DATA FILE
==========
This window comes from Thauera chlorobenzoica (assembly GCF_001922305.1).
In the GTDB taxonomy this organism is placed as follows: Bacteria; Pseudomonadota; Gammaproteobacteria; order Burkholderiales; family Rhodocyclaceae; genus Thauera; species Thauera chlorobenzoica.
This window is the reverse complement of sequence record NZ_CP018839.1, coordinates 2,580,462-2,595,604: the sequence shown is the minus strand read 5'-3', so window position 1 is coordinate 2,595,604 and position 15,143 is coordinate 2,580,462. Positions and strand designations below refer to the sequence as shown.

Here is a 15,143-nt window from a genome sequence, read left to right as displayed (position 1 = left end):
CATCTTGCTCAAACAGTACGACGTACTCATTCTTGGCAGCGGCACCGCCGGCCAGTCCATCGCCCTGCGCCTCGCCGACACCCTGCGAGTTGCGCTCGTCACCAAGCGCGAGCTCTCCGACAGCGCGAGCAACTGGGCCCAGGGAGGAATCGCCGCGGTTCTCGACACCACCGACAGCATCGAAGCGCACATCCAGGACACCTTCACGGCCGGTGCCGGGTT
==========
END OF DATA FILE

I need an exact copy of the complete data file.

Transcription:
This window comes from Thauera chlorobenzoica (assembly GCF_001922305.1).
In the GTDB taxonomy this organism is placed as follows: Bacteria; Pseudomonadota; Gammaproteobacteria; order Burkholderiales; family Rhodocyclaceae; genus Thauera; species Thauera chlorobenzoica.
This window is the reverse complement of sequence record NZ_CP018839.1, coordinates 2,580,462-2,595,604: the sequence shown is the minus strand read 5'-3', so window position 1 is coordinate 2,595,604 and position 15,143 is coordinate 2,580,462. Positions and strand designations below refer to the sequence as shown.

Here is a 15,143-nt window from a genome sequence, read left to right as displayed (position 1 = left end):
CATCTTGCTCAAACAGTACGACGTACTCATTCTTGGCAGCGGCACCGCCGGCCAGTCCATCGCCCTGCGCCTCGCCGACACCCTGCGAGTTGCGCTCGTCACCAAGCGCGAGCTCTCCGACAGCGCGAGCAACTGGGCCCAGGGAGGAATCGCCGCGGTTCTCGACACCACCGACAGCATCGAAGCGCACATCCAGGACACCTTCACGGCCGGTGCCGGGTT